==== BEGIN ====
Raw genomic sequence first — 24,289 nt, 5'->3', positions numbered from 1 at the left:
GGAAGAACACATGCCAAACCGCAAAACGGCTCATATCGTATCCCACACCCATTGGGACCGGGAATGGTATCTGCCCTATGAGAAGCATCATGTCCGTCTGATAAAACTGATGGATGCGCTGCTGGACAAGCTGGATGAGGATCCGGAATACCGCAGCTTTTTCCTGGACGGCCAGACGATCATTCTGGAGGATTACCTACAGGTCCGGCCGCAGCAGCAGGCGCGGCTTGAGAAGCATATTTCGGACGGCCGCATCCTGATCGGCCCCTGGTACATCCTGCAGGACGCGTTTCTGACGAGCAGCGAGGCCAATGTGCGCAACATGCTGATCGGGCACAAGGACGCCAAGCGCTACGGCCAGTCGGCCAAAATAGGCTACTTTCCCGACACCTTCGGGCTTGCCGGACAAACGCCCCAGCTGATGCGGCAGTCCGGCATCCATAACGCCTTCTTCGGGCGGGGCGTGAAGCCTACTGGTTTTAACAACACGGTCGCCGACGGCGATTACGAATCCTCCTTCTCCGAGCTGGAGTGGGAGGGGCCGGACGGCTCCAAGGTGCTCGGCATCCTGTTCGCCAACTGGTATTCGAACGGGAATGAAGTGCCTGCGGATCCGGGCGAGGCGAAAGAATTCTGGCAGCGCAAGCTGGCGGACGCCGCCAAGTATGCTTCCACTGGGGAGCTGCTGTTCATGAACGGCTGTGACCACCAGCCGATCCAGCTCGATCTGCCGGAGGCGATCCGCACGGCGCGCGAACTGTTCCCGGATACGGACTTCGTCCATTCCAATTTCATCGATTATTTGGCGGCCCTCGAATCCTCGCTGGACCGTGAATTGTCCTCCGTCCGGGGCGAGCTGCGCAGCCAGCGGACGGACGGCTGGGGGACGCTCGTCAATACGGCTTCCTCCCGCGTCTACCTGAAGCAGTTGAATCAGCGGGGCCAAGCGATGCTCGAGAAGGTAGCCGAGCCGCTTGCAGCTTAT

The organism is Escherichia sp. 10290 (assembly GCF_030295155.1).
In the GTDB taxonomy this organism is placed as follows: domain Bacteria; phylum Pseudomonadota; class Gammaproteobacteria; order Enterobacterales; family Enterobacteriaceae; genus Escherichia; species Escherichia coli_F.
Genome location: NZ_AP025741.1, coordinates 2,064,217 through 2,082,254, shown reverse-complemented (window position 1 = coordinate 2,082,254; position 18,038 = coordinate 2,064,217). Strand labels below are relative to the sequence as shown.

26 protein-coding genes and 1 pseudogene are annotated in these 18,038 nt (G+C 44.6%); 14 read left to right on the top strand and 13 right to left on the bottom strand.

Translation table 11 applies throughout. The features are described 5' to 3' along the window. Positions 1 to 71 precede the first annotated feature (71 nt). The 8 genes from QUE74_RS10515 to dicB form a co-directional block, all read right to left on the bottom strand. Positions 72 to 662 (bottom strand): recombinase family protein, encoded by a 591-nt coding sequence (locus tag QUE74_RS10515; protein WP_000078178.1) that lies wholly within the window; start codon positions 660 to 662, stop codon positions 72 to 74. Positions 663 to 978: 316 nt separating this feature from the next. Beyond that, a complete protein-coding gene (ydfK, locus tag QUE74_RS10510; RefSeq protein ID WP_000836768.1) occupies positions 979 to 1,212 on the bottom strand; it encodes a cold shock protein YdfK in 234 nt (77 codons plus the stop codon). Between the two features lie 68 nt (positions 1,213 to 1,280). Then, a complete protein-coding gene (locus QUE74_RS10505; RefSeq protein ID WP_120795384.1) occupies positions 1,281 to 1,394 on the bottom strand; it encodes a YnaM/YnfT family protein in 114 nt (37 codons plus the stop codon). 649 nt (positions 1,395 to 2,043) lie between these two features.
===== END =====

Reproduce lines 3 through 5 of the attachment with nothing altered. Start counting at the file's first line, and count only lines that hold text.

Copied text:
The organism is Escherichia sp. 10290 (assembly GCF_030295155.1).
In the GTDB taxonomy this organism is placed as follows: domain Bacteria; phylum Pseudomonadota; class Gammaproteobacteria; order Enterobacterales; family Enterobacteriaceae; genus Escherichia; species Escherichia coli_F.
Genome location: NZ_AP025741.1, coordinates 2,064,217 through 2,082,254, shown reverse-complemented (window position 1 = coordinate 2,082,254; position 18,038 = coordinate 2,064,217). Strand labels below are relative to the sequence as shown.